Tips & tricks for hair care at home

Yellow, green, blue and pink swirl around the edges of the sink, streaming into the drain that gurgles at its entrance. Chunks of brown and black fall to the floor following the snip of the shears. Chemicals are applied through spray cans and spreads until the hair on quarantined kids’ heads is defying gravity.

With the pandemic comes another trend — one of adrenaline and excitement, nail-biting and happy tears: people cutting and coloring their hair from home. 

“It makes me nervous about what I’m going to see when I get back to work,” said Great Clips hairdresser Ashiana Lewis. 

Turning armchairs into salon chairs and bathtubs into washing stations, quarantine has pushed many people to get creative with activities to fight boredom. One thing that seems to quell the itching desire to get out of the house is changing hair colors and styles.

“I saw it as a chance to do something I’ve wanted to do for a while,” White House, Tennessee, freshman Missy Thomas said of her new orange-toned hair. 

While in quarantine, Thomas and other WKU students have taken it upon themselves to cut and color their hair. However, hairdressers urge that they should proceed with caution.

“Stay away from drastic changes,” Lewis said. 

She suggested staying away from “going for black to blonde, or bangs.”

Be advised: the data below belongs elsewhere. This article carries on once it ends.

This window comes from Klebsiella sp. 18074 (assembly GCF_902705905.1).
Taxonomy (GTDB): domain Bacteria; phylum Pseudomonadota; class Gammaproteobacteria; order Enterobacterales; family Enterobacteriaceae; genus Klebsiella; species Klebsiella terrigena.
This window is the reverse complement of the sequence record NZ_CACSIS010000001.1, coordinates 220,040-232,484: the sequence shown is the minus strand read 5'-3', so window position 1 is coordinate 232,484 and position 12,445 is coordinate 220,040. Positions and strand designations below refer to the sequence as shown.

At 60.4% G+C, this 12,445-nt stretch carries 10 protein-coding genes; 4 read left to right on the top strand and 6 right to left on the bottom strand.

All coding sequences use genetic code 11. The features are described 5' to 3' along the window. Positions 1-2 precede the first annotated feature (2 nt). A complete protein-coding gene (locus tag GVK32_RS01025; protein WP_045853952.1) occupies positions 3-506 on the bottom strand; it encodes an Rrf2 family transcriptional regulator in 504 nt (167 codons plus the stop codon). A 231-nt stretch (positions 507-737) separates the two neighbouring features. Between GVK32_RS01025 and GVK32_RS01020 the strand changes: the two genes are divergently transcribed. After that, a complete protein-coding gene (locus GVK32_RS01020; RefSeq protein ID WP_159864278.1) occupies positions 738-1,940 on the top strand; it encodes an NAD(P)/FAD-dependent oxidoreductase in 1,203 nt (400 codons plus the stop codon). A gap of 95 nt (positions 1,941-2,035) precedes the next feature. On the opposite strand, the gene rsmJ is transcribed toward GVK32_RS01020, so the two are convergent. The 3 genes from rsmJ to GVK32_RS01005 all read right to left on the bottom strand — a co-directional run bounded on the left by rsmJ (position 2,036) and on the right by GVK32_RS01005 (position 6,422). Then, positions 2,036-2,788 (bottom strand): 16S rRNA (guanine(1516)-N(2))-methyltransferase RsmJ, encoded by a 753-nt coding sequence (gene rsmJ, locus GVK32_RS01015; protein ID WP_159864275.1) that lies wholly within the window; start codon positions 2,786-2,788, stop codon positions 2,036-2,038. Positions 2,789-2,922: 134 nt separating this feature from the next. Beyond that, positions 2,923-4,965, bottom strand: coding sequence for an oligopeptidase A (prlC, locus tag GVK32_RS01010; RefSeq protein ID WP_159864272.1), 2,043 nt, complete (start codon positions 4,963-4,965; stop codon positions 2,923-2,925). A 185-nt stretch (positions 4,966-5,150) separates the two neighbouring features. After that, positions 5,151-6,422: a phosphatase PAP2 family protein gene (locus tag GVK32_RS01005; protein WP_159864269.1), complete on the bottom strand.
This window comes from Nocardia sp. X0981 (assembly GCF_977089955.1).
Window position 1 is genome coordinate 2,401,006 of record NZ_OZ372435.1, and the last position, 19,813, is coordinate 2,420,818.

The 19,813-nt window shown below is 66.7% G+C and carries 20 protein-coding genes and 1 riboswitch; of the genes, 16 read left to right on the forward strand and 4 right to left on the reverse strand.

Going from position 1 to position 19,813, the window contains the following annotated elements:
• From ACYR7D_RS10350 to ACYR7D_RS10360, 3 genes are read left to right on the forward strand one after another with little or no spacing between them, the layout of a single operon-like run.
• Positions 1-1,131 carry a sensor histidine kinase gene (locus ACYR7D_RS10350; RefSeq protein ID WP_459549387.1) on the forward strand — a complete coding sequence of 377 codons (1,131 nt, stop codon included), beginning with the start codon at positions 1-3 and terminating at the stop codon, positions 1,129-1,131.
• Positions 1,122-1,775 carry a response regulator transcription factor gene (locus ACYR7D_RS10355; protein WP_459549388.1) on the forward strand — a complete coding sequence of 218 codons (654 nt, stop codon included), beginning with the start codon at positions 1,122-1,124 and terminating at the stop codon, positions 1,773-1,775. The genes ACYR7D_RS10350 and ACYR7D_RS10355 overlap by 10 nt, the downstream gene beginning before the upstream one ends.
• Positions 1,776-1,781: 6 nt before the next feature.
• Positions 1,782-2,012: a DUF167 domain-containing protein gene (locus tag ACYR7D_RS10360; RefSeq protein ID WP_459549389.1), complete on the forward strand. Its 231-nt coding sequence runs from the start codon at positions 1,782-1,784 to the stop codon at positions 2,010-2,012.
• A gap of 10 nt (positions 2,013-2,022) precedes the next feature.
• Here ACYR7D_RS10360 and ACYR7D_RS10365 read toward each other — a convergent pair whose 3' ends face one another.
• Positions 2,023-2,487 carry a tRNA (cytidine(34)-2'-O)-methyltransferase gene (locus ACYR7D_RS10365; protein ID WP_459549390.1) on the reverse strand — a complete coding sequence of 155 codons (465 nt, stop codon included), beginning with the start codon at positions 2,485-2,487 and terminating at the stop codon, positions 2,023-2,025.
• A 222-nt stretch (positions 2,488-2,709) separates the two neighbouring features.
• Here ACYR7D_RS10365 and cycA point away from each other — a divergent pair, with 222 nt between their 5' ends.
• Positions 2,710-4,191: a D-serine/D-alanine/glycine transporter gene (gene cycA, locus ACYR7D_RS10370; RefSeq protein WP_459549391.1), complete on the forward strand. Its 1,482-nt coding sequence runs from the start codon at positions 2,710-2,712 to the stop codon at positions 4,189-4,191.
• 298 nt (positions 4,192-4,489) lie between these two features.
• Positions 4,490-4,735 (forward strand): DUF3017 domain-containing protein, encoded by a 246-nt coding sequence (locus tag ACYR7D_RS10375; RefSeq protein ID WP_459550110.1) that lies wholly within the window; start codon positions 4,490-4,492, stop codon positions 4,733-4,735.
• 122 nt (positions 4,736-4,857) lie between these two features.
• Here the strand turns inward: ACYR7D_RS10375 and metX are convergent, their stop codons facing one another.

“I suggest using semi-permanent coloring or extensions,” she said.


Lewis, who has been a hairdresser for almost a year, also advised that anyone who wants to make changes to their hair should also use their free time to take care of it. She suggests using hair masks, treatments and less heat to allow the hair to rest and relax. 

Hebron sophomore Meagan Ravenscraft took it upon herself to color her own hair for the first time as a result of her regular salon being closed. 

“I decided to do it because I heard that my salon where I normally go won’t open up until the middle of June,” Ravenscraft said. “My roots were grown in about four inches, and it looked really bad.”

After deciding to take control of the situation herself, Ravenscraft purchased an $8 boxed hair color to color her hair a brighter blonde than it wasa. Although it was something that she had never done before, she was pleasantly surprised. 

“I was nervous because I had never done this by myself,” Ravenscraft said. “It actually turned out very well.”

Although she was nervous, Ravenscraft just winged the process. While she did express satisfaction with her first-time abilities, she is confident that she’ll continue to go to her salon in order to keep her hair healthy.

Ravenscraft’s pleasant experience would be music to a hairdresser’s ears. Lewis cautioned those who want to make changes with their hair, but she also said she understands the situation.

“Honestly, I understand because of the boredom,” Lewis said. “You need something to do, so why not mess with your hair?”

This question is exactly why Thomas opted for an orange hair color during quarantine. 

“It was about having the time to do it,” Thomas said. “I was happy about it, and it was refreshing to do something different.”

With hairdressers sadly out of business and salons closed, there is nothing that can stop people from taking hair care into their own hands. However, there are ways to ensure that the process doesn’t cause any damage.

Plus, something bigger can come from gathering the nerve to change one of the most malleable parts of the human body.

“Of course I would try it again!” Thomas said. “Having more down time gave me the confidence to try something new, and I would love to do it again.”